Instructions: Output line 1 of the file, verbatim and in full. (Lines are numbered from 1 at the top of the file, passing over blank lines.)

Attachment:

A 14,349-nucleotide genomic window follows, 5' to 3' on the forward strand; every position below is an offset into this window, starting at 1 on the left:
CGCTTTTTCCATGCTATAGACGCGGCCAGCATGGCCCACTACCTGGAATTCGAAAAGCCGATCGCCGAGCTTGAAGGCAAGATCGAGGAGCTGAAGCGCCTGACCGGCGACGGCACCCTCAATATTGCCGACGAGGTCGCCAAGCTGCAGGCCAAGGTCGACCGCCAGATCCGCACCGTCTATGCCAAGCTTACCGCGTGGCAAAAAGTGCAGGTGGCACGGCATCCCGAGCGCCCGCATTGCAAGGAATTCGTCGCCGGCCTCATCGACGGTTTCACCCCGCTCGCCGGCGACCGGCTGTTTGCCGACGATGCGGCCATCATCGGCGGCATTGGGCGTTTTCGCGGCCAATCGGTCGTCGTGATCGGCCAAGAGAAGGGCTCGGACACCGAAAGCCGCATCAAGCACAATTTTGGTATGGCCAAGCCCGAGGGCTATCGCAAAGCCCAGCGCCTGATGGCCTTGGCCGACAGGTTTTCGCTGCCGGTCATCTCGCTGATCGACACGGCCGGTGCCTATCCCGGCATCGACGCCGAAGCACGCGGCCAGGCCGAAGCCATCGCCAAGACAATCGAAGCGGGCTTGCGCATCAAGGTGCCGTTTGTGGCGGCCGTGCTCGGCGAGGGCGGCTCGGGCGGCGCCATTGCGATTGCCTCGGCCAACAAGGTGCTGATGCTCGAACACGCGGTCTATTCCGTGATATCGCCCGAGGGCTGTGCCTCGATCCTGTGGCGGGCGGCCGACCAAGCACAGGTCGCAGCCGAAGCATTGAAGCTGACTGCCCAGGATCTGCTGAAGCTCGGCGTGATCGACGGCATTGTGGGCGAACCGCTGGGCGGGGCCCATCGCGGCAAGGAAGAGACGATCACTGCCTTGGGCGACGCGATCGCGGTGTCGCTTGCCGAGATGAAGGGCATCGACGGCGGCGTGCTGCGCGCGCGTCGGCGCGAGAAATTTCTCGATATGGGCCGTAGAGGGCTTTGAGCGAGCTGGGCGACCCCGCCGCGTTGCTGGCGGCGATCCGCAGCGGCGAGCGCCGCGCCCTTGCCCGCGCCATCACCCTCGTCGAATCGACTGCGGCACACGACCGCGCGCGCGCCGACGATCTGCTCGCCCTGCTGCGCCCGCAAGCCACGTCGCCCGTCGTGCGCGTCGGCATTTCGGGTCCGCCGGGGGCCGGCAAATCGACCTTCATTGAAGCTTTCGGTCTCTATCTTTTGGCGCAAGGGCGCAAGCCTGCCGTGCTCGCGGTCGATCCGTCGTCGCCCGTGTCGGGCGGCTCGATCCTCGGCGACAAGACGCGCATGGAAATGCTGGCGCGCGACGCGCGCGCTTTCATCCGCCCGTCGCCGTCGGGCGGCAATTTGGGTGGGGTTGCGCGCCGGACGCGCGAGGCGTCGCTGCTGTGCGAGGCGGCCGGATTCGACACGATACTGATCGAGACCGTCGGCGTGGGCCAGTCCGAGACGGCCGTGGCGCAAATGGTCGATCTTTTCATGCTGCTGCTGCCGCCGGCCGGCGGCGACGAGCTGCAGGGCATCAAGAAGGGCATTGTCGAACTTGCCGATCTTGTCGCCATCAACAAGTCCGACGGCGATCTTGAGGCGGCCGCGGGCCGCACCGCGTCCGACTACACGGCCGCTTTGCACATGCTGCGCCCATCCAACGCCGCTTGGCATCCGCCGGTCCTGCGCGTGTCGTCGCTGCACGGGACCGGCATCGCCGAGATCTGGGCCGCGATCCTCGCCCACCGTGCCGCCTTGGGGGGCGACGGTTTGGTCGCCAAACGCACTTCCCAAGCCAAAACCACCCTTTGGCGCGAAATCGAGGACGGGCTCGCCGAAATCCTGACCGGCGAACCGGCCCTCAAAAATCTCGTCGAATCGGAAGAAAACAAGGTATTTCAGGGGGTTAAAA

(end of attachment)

A 14,349-nucleotide genomic window follows, 5' to 3' on the forward strand; every position below is an offset into this window, starting at 1 on the left: